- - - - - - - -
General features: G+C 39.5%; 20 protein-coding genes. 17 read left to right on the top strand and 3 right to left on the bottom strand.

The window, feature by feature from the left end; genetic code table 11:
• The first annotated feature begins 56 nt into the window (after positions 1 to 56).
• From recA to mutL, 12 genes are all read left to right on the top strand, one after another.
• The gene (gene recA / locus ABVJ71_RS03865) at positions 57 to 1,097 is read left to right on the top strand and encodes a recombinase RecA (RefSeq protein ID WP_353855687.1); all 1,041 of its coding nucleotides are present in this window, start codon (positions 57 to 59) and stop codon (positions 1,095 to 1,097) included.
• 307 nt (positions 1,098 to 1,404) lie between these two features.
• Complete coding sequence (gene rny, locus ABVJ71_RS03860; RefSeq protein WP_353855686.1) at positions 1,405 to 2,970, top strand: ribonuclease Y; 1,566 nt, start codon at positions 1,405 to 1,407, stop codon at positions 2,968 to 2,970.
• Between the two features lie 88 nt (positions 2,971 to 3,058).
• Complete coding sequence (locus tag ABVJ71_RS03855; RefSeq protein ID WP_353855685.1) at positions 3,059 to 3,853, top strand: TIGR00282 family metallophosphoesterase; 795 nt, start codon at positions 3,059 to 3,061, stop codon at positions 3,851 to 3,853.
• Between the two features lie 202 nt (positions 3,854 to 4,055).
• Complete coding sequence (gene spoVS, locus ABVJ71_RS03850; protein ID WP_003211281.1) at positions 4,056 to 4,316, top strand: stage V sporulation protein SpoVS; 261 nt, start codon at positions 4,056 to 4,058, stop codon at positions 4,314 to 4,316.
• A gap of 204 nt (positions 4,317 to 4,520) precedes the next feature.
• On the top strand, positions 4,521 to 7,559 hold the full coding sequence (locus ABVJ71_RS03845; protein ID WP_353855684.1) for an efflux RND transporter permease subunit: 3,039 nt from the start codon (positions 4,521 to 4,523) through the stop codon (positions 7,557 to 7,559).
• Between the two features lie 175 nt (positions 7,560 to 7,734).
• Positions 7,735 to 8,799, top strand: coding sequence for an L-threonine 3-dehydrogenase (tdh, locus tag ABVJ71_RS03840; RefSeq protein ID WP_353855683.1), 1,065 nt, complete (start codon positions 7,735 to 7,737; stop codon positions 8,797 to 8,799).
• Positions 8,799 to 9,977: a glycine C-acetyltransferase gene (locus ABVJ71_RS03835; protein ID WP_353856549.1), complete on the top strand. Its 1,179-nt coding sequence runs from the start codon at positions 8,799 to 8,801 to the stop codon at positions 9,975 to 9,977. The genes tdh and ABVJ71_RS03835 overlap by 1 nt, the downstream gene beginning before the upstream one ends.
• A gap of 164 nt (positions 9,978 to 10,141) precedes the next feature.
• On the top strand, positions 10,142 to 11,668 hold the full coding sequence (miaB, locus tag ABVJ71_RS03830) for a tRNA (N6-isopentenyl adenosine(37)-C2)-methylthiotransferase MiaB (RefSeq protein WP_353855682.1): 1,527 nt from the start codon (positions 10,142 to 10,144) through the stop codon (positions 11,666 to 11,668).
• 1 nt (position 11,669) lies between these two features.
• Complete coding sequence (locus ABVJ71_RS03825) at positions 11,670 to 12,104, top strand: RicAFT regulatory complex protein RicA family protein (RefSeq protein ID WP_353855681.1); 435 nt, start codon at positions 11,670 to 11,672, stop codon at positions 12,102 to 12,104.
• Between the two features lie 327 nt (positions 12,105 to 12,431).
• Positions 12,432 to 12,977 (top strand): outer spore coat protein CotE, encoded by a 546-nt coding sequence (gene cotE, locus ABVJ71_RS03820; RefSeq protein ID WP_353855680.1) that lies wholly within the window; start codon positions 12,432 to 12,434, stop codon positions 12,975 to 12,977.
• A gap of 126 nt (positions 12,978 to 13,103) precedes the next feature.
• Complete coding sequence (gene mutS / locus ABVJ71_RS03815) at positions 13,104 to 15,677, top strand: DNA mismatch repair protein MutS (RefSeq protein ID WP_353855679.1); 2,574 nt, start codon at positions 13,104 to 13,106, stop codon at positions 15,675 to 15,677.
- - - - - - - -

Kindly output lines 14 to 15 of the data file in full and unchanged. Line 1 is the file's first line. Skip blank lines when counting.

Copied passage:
• Between the two features lie 175 nt (positions 7,560 to 7,734).
• Positions 7,735 to 8,799, top strand: coding sequence for an L-threonine 3-dehydrogenase (tdh, locus tag ABVJ71_RS03840; RefSeq protein ID WP_353855683.1), 1,065 nt, complete (start codon positions 7,735 to 7,737; stop codon positions 8,797 to 8,799).